“Everyone knows what it looks like to have a good local GP, and that should be the same for a good local MP: standing up for people and looking after them,” says local doctor Luke Evans. To make the transition from GP to MP, the Conservative candidate for Birmingham Edgbaston needs to gain a 1.1% swing against Labour incumbent Gisela Stuart. I met Dr Evans in The Junction, a pub in Harborne, to talk about Conservatism, the NHS, and his campaign.
Of the various “levels” as to why Evans wants to get involved in politics, the “most political” is that “Working in the NHS, you are constrained a lot by red-tape and you look around and think, ‘hang on, what’s going on here?’ I believe that the way the law should work is that it should be there to create a foundation that is equitable, but unleash potential.”
The NHS has a large influence on the area; located in the constituency is the Queen Elizabeth Hospital which is one of the world’s largest, and close by is the University of Birmingham’s Medical School, where Dr Evans received his training. During his time at the Medical School, Dr Evans was vice president of the student body, and “did a lot of singing and acting and acting and enjoyed the community spirit.” It is a similar sense of community that the candidate places at the core of his policy platform. His third main reason for getting involved in politics relates to his job as a GP; “being a doctor is about caring for the people around you and what is going on.”
The role of compassion is something Dr Evans believes has sadly been “missed out” from discussions of Conservatism; “it’s a great cliché but with great power comes great responsibility”. When I asked him to explain further, and questioned why he decided to join the Conservative Party he replied, “I do believe in things like a strong economy and lower taxation, but those things are tribal answers that people tend to trot out.
“For me, three things make me a Conservative. The first thing is meritocracy: you’ve got to aspire to be the best person for the job. Behind that is aspiration: it doesn’t matter where you come from, it’s about where you want to go. That ties it with meritocracy, because if you are good enough you will get there. And then there’s the attitude to go with that: there is a sort of X-factor attitude where people come out of a job and expect something to fall on their plate. You can’t expect a million dollar singing contract just because you have sung in your shower. The people who are successful have done a lot of background work to get there.”
Turning to debates over the NHS, Evans acknowledges that structural changes have to be made to the organisation; “By 2060 our entire GDP will be spent on healthcare if we carry on the way that we are going.” He argues that doctors must be given a greater role because of their on the ground insight; “As a doctor I know that if I’m seeing someone now for half an hour instead of ten minutes, then I am saving myself a longer amount of time in the future. That’s critical insight which can’t be seen from just the pure numbers.”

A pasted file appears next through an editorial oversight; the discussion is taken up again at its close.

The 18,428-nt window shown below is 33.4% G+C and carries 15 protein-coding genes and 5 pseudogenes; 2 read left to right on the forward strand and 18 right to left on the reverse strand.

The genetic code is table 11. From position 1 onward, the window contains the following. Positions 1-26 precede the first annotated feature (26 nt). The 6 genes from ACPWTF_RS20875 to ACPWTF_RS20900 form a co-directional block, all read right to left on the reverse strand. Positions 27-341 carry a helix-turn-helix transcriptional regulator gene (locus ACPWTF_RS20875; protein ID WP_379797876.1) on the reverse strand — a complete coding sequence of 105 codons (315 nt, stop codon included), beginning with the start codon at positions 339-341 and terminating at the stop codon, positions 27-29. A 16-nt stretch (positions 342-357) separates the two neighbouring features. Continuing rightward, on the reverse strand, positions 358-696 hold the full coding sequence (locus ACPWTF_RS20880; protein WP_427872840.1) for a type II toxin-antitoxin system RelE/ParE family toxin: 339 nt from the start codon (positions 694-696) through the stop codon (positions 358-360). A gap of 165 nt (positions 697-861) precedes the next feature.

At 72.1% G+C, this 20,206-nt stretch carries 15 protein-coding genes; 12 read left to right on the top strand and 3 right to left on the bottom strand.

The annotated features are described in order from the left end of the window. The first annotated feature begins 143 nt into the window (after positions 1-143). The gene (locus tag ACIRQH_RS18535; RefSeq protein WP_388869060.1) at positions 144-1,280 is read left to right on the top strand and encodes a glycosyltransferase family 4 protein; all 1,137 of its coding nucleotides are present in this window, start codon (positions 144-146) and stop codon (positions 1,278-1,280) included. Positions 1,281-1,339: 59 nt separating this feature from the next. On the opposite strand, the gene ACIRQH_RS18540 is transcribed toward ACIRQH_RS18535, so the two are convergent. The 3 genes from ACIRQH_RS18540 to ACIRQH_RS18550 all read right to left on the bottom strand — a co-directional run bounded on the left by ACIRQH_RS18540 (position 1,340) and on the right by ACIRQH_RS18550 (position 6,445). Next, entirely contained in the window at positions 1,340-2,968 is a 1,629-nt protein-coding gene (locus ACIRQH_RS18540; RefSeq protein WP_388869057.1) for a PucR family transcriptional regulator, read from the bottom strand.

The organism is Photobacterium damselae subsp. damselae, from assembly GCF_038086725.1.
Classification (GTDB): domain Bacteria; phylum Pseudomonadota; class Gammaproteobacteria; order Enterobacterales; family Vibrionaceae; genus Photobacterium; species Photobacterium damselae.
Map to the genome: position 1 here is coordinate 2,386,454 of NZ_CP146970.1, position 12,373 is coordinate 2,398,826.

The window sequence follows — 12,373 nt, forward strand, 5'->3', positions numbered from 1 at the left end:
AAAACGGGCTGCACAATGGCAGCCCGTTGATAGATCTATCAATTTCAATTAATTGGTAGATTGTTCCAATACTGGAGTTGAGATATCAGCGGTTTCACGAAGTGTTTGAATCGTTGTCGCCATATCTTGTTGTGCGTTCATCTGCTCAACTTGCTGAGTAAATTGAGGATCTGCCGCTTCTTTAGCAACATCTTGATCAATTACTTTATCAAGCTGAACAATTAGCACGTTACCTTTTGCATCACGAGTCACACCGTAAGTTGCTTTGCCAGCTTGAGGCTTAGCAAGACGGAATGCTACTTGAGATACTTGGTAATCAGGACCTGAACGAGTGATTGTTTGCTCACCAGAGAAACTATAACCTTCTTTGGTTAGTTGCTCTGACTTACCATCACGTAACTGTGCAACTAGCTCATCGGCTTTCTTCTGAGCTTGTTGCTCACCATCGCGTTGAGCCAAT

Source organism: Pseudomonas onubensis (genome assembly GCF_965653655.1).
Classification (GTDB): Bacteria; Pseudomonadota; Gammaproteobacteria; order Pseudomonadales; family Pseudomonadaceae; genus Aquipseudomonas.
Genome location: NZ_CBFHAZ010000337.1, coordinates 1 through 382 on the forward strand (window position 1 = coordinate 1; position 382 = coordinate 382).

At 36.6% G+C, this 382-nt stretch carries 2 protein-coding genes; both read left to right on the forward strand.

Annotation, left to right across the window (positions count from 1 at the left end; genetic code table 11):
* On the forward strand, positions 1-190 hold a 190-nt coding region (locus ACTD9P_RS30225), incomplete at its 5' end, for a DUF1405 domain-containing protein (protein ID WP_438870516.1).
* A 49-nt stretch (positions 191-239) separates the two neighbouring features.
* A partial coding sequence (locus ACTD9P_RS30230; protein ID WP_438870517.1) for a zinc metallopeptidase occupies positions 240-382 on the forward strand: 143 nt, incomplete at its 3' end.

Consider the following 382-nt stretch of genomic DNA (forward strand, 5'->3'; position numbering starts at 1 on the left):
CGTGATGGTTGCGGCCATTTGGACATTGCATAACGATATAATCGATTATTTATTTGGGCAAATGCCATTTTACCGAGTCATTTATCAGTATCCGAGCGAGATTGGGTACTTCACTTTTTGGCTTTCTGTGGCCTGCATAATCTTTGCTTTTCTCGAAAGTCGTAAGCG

The failure of the Conservatives to implement NHS reform in the last Parliament was, in Evans’ view, due to a failure of communication: “A lot of the older generation of doctors said that they had seen three recent top-down reorganisations and everyone had been difficult for both sides… [the] Conservatives should have said that these were the changes that had to made, and these are the reasons for doing so.”
GPs are self-employed which Dr Evans remarked gives him the necessary “flexibility” to run the on-the-ground campaign which is crucial to be in with a chance of winning in a marginal seat. However, he notes that it is not only his time on the door step which provides an opportunity to learn about what is going on in the area; “Especially when you work in the constituency as a GP, a lot of the stuff that comes through your door is political, even if it is not political with a capital ‘p’.
“There’s politics: how people are dealing with their welfare, how is their health; 15-20% of GP’s work is dealing with social problems, be that stress or anxiety, depression. You have an automatic plug into what goes on in the constituency.”
Turning to the Birmingham Edgbaston incumbent, Gisela Stuart, he notes that she is “very well respected and is level headed which is a good thing” but that “[she’s] been there for seventeen years, maybe it is time for a change”.
Stuart, who won the Spectator’s Survivor of the Year award after the general election in 2010 for only suffering a 1.3% swing away from her and actually managing to increase the number of votes she received compared with the 2005 election, would appear to be an opponent well skilled in electoral campaigning. Evans, however, is optimistic of his chances; “People often say ‘You’re against Gisela, who has been there for the last seventeen years.’
“But then I say ‘Can you name me the top three things she has done for you in those seventeen years?’ And most people say, ‘Oh ok, not quite so sure now.’” Nevertheless, the Conservative candidate concludes by saying that he is not concentrating on his opponent, but “what I can do and my approach.”
Part of that approach is focusing on issues of public engagement and promoting voter turnout; “65% people turn out, but that means we should be asking why the other 35% aren’t turning out.” He argues that public dissatisfaction with politics stems from politicians’ poor communication with their constituents, in that he believes certain politicians are not prepared to answer constituents’ questions without second guessing the view of the voter and adapting their own response accordingly: “If I were to speak to my patients the way politicians speak to constituents, then you wouldn’t be happy. You need to say what you think and why you think it.”